The Mooch has already nailed Reince Priebus’s scalp to his wall, leaving Trump a Cabinet vacancy because he tabbed Homeland Security Secretary (and former Marine general) John Kelly as Priebus’ replacement. Trump may have another empty spot in his Cabinet soon because he’s continuing his jihad against Attorney General Jeff Sessions. The Attorney General has been a perfect servant of Trump’s agenda of immigrant bashing, 1980’s-style “tough on crime” zaniness and voter suppression, but Sessions ran afoul of the Donald for the one thing he did right. He “recused” — that is, stepped down — from overseeing any investigation of possible Russian influence on the 2016 U.S. Presidential election because, as the first elected official to endorse Trump and a frequent surrogate for him on the campaign trail, he’d been an intimate and high-echelon part of Trump’s campaign.
Trump’s mad at him for that because that means Sessions isn’t available to protect Trump from being investigated at all. Instead Sessions’ deputy, Rod Rosenstein (whom Trump has denounced as a Democrat from Baltimore even though Rosenstein is a Republican from Bethesda) appointed a special counsel, Robert Mueller, of whom Trump seems to be saying, to paraphrase what English King Henry II said of his Archbishop of Canterbury, Thomas à Becket, before someone in his entourage got the message and knocked Becket off, “Will no one rid me of this dastardly prosecutor?”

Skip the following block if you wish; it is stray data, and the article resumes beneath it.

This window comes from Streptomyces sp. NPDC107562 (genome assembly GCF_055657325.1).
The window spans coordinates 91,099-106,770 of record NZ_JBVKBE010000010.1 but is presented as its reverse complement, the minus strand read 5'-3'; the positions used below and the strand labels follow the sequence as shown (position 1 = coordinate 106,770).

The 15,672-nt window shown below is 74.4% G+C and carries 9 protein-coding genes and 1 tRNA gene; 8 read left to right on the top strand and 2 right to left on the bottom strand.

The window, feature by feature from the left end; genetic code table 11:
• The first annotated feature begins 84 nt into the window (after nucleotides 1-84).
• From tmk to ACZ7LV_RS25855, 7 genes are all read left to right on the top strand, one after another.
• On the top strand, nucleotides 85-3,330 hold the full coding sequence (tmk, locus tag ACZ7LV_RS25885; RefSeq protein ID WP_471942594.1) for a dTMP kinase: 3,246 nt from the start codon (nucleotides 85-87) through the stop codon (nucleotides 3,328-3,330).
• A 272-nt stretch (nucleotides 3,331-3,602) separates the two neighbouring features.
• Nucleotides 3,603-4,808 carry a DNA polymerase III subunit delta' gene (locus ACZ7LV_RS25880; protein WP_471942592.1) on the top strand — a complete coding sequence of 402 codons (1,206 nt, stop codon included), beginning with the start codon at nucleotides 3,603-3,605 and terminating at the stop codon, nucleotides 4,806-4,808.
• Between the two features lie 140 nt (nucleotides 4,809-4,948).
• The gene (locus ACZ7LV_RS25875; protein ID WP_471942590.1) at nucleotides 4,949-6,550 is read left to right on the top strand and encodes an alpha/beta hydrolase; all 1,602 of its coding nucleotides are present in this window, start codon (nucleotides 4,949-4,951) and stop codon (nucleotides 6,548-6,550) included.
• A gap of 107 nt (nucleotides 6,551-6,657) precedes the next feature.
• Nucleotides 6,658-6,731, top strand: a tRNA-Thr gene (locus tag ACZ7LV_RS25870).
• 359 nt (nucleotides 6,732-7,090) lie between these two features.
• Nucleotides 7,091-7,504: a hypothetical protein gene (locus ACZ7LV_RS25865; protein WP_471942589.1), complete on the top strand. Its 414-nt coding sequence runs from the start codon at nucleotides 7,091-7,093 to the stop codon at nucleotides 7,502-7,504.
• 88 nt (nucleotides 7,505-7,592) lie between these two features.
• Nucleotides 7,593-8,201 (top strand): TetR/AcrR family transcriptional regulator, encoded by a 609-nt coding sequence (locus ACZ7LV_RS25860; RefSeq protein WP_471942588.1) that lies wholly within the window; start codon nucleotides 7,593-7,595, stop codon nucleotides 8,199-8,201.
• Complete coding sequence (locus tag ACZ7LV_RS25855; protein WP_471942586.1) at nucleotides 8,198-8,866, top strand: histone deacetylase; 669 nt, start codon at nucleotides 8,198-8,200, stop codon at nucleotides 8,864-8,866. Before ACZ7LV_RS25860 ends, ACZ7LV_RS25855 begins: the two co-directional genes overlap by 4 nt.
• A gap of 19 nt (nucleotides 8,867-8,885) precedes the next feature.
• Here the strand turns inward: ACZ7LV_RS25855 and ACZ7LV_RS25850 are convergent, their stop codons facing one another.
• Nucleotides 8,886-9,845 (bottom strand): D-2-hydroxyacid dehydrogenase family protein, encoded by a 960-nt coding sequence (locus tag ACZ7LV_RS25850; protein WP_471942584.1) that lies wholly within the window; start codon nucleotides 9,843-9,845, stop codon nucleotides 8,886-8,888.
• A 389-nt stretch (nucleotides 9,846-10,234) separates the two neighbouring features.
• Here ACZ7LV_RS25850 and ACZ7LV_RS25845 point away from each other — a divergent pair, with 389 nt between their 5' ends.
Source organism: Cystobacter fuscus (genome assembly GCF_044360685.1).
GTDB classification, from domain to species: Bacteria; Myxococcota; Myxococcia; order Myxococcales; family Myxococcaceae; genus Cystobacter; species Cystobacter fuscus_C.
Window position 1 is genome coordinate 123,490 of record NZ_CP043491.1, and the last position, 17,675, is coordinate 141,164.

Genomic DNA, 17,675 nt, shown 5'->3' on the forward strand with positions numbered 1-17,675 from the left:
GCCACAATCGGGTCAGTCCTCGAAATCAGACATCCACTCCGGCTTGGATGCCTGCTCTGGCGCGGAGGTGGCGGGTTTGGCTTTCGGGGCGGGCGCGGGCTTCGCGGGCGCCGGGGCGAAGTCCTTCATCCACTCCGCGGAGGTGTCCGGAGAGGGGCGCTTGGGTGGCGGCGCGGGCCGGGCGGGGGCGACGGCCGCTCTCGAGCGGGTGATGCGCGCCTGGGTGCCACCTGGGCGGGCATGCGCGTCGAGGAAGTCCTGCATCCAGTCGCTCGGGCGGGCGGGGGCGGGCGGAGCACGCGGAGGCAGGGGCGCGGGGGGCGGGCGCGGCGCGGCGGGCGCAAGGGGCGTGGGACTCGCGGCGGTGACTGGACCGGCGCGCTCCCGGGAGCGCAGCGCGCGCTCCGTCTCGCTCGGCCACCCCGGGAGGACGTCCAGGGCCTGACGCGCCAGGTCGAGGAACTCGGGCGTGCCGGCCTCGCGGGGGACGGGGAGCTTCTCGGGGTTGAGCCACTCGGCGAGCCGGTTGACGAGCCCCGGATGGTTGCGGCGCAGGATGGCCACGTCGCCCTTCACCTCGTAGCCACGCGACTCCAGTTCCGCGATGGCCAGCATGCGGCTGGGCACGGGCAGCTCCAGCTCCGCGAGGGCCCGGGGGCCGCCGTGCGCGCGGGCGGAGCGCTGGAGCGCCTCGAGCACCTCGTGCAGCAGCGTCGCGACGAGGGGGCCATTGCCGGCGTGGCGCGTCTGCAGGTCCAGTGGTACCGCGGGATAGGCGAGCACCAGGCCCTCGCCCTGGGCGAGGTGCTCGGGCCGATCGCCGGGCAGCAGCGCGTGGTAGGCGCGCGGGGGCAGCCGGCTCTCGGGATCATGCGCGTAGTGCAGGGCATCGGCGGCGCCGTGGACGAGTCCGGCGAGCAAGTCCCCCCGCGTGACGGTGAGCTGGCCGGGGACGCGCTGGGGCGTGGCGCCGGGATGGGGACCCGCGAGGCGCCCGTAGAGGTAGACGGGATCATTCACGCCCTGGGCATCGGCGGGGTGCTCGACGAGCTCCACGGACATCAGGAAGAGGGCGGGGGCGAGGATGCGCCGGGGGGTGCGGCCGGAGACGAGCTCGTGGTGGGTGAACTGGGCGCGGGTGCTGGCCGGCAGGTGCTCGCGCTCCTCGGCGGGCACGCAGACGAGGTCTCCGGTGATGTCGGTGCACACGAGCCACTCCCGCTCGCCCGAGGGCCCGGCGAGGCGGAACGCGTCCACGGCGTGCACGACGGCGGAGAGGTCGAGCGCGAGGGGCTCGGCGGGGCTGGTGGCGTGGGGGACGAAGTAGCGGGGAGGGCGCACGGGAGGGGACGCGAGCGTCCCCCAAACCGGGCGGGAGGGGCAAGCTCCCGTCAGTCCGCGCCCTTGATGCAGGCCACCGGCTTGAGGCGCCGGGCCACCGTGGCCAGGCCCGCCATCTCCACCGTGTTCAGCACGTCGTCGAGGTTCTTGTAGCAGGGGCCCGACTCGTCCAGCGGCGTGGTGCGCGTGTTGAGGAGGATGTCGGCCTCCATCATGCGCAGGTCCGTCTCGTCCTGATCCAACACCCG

But those weren’t enough balls for Trump. He also issued a provocative and quite out-of-the-blue set of three Twitter messages announcing that he was going to ban Transgender people from serving in the U.S. military because “our military must be focused on decisive and overwhelming victory and cannot be burdened with the tremendous medical costs and disruption that Transgender [people] in the military would entail.” He didn’t bother actually issuing an executive order, a command directive or any of the other documents Presidents usually put out when they’re telling the military to do (or not do) something. He just tweeted and left the people he called “my Generals” (the capitalization is his, not mine) to figure out what he meant, including whether they could let Transgender people already serving stay in and just not admit new ones, or they were supposed to purge them all.